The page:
The current situation in Namibia suggests that there is need for concern about youth in an at-risk context. Education, unemployment and poverty have always been inter-related and Namibia has experienced an alarming increase in youth unemployment over the past few years. Poverty exacerbates the crises and also constraints individual’s choices about issues relating to sexual behaviour, which makes especially the youth vulnerable to HIV/AIDS infection. According to the Department of Health Services, 37% of Namibian women had experienced sexual intercourse by the age of 18, rising to 61% by the age of 20. Knowledge of modern contraceptive methods was high (more that 80%) among female adolescents, but practice was very low. Only 11% of sexually active females aged 15 to 19 reported using modern contraceptives. The first of the study aim was to gain practical insight about perceptions amongst the youth about sexuality and HIV/AIDS and contraceptive use, which can assist in the formulation of a strategy towards HIV/AIDS education for Namibian youth in an at-risk context. The second aim was to gather descriptive data from Namibian youth about a number of personal issues, with special emphasis on those issues related to the creation of an “at-risk” environment. The participants in this study were youth living in an at-risk context (Katutura and Khomasdal) in Namibia (N= 305). For the purpose of data collection, it was decided to use a quantitative approach, through the administration of a questionnaire. The research evidence suggests that access to a full range of sexual and reproductive health education services is inadequate, despite the fact that many young Namibians are already sexually active and in need of information and healthcare. There is a need to empower marginalized youth, provide good leadership and establish support. All stakeholders have a responsibility to help the youth develop practical psychological and social skills to equip them for positive social behaviour and for coping with negative pressures. There is a need to create educational programmes that responds imaginatively to the crises. Skilled-based intervention strategies can also promote numerous positive attitudes and behaviours, including healthy decision-making, improved communication, and effective situational analysis.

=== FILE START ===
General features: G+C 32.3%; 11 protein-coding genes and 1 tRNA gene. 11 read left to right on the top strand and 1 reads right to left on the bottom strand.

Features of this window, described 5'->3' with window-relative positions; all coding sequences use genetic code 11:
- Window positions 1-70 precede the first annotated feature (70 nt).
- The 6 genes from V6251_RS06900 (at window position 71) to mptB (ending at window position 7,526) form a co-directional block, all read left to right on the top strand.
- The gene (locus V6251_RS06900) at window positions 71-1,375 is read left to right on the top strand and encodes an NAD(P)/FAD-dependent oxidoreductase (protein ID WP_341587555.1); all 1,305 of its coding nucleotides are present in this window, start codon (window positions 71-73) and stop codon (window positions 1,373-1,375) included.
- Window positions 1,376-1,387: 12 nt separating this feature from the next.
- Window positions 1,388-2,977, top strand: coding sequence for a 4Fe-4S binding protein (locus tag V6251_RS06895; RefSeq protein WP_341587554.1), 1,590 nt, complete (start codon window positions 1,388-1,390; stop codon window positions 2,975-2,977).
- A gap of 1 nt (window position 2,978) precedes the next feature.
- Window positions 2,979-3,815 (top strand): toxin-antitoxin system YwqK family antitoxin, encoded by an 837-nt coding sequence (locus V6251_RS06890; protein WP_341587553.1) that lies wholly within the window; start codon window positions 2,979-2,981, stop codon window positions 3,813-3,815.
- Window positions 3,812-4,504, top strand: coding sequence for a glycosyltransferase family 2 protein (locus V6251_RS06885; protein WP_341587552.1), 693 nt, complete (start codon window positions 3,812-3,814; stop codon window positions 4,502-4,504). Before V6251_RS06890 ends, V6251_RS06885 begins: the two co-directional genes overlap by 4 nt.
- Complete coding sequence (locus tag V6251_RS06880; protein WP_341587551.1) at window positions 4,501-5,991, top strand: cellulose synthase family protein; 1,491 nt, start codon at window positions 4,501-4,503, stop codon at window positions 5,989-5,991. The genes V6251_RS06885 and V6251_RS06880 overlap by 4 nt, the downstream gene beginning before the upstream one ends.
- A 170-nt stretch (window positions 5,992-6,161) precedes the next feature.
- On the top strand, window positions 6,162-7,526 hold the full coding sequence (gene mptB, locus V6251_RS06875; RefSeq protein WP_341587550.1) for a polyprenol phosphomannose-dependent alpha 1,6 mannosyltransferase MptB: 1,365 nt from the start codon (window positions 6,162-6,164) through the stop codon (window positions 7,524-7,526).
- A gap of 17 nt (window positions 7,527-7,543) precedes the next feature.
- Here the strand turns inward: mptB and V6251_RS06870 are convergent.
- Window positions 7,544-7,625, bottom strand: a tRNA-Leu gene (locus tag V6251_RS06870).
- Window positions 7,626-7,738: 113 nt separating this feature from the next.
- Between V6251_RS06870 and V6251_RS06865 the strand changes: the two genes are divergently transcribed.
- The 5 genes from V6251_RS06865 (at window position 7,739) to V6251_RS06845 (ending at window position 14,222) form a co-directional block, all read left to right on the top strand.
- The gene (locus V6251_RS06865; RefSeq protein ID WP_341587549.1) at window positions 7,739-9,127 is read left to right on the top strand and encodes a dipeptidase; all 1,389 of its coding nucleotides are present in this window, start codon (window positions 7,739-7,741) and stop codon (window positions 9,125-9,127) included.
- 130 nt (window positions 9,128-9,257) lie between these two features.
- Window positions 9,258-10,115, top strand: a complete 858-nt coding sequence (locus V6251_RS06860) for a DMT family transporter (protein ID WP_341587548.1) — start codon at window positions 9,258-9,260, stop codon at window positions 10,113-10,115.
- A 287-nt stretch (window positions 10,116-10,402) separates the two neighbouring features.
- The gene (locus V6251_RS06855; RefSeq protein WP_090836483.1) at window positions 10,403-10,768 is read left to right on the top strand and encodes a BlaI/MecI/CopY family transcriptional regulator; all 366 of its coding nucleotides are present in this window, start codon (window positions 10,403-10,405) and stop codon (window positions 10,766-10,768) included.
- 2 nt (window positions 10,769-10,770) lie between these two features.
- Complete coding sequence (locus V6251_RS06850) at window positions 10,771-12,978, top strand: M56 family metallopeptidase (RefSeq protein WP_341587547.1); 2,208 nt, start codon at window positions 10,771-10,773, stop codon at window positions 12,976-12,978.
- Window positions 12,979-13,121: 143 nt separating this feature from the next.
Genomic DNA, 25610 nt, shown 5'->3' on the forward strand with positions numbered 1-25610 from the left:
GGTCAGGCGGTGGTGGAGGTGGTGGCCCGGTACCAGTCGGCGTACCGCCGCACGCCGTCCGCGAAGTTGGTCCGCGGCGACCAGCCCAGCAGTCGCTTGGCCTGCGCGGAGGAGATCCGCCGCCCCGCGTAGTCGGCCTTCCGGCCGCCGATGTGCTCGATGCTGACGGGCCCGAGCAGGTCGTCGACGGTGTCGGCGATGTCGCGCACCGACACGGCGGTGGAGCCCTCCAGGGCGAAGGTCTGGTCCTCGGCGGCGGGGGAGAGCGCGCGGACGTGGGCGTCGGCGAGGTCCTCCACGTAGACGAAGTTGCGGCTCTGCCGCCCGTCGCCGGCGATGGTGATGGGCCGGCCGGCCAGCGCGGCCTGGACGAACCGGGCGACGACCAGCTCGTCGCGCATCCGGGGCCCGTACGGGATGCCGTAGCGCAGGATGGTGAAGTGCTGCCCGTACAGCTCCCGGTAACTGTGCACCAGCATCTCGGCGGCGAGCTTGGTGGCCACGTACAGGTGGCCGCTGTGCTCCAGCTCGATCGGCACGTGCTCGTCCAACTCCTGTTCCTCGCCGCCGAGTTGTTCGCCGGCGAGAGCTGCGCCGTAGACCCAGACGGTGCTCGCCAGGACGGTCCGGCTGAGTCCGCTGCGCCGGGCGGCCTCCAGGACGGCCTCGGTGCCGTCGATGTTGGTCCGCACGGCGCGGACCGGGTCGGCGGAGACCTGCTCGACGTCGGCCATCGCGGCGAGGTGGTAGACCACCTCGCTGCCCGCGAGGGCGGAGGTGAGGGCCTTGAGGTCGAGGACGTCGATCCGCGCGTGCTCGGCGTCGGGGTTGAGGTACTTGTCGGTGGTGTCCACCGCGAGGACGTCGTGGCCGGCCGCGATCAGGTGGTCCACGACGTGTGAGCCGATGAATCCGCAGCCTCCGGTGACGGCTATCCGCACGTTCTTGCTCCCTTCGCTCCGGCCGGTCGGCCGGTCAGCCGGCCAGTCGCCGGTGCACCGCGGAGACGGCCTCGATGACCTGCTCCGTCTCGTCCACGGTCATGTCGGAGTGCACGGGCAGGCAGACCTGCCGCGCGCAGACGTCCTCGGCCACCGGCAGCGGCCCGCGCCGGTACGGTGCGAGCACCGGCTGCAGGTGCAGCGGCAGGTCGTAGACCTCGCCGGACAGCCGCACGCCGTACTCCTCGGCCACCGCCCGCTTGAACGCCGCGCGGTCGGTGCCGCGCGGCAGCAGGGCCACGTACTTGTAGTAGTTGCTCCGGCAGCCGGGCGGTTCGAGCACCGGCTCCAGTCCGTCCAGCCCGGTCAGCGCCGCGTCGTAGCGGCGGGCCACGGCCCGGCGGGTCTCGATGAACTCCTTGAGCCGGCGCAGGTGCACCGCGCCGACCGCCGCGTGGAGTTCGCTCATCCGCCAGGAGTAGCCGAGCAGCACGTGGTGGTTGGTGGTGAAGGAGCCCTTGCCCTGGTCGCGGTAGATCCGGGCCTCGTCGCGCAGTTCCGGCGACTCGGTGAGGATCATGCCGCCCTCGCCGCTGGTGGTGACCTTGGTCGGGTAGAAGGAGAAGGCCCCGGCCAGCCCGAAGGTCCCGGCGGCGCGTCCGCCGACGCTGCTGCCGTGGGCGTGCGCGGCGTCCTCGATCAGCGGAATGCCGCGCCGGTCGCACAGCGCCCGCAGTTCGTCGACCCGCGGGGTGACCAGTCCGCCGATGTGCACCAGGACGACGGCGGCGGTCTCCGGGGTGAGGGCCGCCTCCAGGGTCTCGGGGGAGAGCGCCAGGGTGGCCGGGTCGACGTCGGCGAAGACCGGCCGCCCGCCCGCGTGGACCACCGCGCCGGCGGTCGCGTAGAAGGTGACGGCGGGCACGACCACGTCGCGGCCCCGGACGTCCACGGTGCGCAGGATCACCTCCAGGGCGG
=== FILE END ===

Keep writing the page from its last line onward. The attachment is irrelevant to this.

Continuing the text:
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    Conceptualizing the benefits of adult literacy education in Namibia: A case of the Caprivi Region
    (Namibian Educational Research Association (NERA), 2011) Likando, Gilbert N.
    This article aims to examine how adult literacy learners and policy makers conceptualise the benefits derived from adult literacy leaning in Namibia, using the Caprivi region as a case study to understand how community’s needs can be addressed through adult literacy. Both qualitative and quantitative designs were used in the process of data collection and analysis. A stratified sample of 100 adult literacy learners and purposive sample of five policy makers participated in the study. The findings revealed that there is a narrow conception of the benefits derived from adult literacy as participants conceived literacy as a neutral skill, other than a social practice embedded in socially constructed epistemological principles. The article concludes by making recommendation that due to this narrow conception of the benefits derived from adult literacy learning, there is a need to revisit the relationship between policy, practice and outcomes in the exiting National Literacy Programme in Namibia (NLPN).
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    Perceptions of professional educators on parental involvement in the education of lower primary learners in rural Namibia
    (Namibian Educational Research Association (NERA), 2008) Hamunyela, Miriam N.; Bender, Gerda C.; Fraser, W.J.
    Many research articles reported about the consistent findings that the involvement of parents in education of learners is more likely to take root in urban than in rural schools. Moreover, most schools where parental involvement is functional, parents are more involved in non-academic than academic activities. In this article a survey of whether and how professional educators (N=146) of rural lower primary schools in northern Namibia (purposive sampling) perceive and practice parental involvement in the academic education of learners (Grade 1-3) was done. The current trend exposed by this study demonstrates the potential of rural lower primary schools in practising parental involvement. Therefore, strengthening rural schools’ initiatives to network with parents and other potential stakeholders for learners’ education seems to be a sensible recommendation.